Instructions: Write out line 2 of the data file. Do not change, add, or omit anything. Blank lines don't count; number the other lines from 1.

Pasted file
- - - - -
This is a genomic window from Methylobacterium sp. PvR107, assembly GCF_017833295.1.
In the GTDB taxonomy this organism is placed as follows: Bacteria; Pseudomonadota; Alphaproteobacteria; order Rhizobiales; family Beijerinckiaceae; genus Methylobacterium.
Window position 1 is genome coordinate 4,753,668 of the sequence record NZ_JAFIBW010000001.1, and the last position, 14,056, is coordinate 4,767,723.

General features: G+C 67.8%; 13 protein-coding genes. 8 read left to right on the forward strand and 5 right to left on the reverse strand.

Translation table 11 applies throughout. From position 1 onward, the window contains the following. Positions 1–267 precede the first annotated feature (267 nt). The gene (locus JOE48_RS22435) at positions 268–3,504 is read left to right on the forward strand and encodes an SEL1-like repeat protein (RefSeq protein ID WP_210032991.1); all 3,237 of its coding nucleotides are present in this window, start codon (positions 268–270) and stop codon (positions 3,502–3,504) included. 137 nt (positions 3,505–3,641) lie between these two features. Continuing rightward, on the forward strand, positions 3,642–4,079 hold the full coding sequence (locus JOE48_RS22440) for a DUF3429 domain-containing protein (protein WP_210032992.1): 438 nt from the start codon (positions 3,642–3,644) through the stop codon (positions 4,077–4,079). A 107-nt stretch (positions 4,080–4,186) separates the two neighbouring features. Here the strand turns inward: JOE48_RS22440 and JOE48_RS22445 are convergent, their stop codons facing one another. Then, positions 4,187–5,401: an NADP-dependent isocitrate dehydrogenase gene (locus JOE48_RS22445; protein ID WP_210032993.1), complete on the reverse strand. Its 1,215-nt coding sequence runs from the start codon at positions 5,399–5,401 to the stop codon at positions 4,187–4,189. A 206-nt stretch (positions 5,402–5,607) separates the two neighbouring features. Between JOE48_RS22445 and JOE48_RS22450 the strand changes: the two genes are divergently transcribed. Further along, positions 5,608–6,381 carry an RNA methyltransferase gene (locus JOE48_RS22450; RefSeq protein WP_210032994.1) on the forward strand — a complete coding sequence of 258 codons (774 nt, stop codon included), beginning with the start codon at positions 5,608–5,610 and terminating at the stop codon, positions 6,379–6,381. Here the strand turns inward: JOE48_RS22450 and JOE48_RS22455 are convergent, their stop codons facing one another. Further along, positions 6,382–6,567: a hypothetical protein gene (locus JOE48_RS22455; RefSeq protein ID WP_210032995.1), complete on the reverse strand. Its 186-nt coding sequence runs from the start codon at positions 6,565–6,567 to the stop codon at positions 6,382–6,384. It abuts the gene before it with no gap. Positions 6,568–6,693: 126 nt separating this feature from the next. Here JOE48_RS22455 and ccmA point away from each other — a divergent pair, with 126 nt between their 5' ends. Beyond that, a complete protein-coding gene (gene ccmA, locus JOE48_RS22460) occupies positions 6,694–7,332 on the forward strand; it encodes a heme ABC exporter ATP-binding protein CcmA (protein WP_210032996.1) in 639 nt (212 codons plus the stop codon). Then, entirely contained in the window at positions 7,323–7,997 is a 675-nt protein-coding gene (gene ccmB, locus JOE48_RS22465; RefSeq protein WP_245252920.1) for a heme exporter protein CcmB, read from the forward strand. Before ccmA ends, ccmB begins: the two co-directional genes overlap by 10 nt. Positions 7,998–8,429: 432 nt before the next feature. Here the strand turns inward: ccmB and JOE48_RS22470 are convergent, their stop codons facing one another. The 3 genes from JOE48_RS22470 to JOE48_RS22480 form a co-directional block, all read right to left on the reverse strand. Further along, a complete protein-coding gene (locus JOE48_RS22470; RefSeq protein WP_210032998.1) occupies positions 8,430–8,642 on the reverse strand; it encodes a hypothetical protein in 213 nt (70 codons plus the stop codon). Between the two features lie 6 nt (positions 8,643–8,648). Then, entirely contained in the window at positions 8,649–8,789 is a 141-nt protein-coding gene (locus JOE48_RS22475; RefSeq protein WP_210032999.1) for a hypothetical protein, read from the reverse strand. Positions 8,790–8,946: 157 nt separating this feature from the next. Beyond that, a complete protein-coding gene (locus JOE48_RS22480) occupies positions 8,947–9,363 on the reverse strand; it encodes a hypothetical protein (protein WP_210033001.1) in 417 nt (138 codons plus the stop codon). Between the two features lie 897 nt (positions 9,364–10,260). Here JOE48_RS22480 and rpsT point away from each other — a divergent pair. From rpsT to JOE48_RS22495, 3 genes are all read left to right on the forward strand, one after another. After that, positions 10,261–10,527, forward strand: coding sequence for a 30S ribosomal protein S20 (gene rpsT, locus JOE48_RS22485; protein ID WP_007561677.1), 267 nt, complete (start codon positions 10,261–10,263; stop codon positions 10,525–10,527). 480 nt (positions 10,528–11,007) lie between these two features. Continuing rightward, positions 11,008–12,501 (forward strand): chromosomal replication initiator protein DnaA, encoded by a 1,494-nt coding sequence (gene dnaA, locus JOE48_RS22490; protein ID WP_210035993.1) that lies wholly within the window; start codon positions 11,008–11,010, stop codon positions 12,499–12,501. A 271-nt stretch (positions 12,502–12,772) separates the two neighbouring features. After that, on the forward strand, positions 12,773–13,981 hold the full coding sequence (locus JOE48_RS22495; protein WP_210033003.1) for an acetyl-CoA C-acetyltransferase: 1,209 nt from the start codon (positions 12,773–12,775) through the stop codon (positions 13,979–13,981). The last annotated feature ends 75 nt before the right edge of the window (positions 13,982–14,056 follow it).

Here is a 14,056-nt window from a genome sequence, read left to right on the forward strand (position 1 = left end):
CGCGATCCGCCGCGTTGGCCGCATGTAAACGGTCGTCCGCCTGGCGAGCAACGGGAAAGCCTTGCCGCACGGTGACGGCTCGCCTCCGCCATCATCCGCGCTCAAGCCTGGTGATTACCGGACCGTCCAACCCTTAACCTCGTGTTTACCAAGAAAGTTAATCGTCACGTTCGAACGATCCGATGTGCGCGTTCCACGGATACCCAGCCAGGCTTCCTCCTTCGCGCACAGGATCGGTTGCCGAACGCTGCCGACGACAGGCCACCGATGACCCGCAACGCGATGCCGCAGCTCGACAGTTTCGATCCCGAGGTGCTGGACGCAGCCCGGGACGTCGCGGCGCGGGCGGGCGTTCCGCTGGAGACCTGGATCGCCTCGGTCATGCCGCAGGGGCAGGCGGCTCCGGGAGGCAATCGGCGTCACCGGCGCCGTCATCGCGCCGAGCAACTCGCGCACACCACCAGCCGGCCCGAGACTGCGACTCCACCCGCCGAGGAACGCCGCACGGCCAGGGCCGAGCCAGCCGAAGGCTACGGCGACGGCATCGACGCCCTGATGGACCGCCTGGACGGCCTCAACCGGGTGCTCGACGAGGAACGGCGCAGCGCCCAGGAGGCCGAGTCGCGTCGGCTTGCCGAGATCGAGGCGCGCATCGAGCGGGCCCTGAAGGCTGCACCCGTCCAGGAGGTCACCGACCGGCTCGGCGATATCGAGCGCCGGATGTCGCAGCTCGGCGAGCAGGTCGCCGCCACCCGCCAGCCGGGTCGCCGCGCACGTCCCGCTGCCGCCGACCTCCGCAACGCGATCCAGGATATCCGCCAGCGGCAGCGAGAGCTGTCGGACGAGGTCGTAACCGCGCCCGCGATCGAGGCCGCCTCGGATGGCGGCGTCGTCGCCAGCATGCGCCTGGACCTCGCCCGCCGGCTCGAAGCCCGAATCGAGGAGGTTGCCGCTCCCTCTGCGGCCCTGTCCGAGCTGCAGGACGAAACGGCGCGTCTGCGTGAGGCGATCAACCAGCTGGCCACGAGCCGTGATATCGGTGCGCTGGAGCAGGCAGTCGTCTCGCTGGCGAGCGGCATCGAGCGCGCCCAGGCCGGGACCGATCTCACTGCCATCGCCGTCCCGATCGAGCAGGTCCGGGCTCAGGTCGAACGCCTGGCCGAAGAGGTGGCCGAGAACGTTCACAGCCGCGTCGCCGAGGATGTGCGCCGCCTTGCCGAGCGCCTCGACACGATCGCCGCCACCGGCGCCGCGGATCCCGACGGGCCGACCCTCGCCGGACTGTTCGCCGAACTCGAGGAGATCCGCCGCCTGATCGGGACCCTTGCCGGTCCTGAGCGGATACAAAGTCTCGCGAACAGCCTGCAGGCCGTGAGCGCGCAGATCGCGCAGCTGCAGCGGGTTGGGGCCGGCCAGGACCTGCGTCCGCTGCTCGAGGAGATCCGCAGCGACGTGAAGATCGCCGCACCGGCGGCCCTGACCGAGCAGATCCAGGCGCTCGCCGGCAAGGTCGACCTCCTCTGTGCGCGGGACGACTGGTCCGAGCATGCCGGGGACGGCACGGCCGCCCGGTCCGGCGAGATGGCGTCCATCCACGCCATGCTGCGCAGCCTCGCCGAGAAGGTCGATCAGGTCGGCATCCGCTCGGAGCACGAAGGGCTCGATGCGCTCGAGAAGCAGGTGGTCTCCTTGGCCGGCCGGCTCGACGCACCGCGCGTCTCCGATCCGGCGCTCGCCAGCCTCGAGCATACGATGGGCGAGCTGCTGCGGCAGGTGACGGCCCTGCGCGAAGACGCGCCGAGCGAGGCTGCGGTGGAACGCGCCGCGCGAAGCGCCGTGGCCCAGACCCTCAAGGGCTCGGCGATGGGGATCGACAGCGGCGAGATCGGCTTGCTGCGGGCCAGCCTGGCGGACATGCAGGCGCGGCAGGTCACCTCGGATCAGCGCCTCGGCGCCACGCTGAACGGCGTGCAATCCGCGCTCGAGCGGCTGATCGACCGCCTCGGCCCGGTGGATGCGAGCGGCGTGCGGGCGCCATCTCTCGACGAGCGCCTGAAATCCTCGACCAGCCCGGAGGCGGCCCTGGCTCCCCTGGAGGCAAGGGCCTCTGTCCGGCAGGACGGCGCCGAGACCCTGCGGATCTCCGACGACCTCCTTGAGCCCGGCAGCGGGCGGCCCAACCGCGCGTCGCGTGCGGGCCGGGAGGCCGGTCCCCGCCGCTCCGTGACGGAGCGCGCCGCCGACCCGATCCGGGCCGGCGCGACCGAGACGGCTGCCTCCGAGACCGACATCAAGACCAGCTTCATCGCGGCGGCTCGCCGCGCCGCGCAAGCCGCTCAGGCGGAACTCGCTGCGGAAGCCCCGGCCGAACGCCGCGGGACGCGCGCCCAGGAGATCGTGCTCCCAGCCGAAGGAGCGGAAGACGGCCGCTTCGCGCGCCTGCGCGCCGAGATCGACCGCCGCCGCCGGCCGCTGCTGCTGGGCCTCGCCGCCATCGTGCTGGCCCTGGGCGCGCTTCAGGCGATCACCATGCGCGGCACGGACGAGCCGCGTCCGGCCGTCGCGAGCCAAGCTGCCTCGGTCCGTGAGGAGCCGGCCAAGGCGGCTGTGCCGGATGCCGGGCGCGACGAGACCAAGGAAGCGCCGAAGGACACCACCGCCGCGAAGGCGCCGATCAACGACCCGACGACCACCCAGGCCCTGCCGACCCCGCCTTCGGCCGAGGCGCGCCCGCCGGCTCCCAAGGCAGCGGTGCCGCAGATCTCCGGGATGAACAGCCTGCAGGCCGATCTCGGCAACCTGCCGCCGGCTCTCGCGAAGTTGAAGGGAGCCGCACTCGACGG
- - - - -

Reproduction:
In the GTDB taxonomy this organism is placed as follows: Bacteria; Pseudomonadota; Alphaproteobacteria; order Rhizobiales; family Beijerinckiaceae; genus Methylobacterium.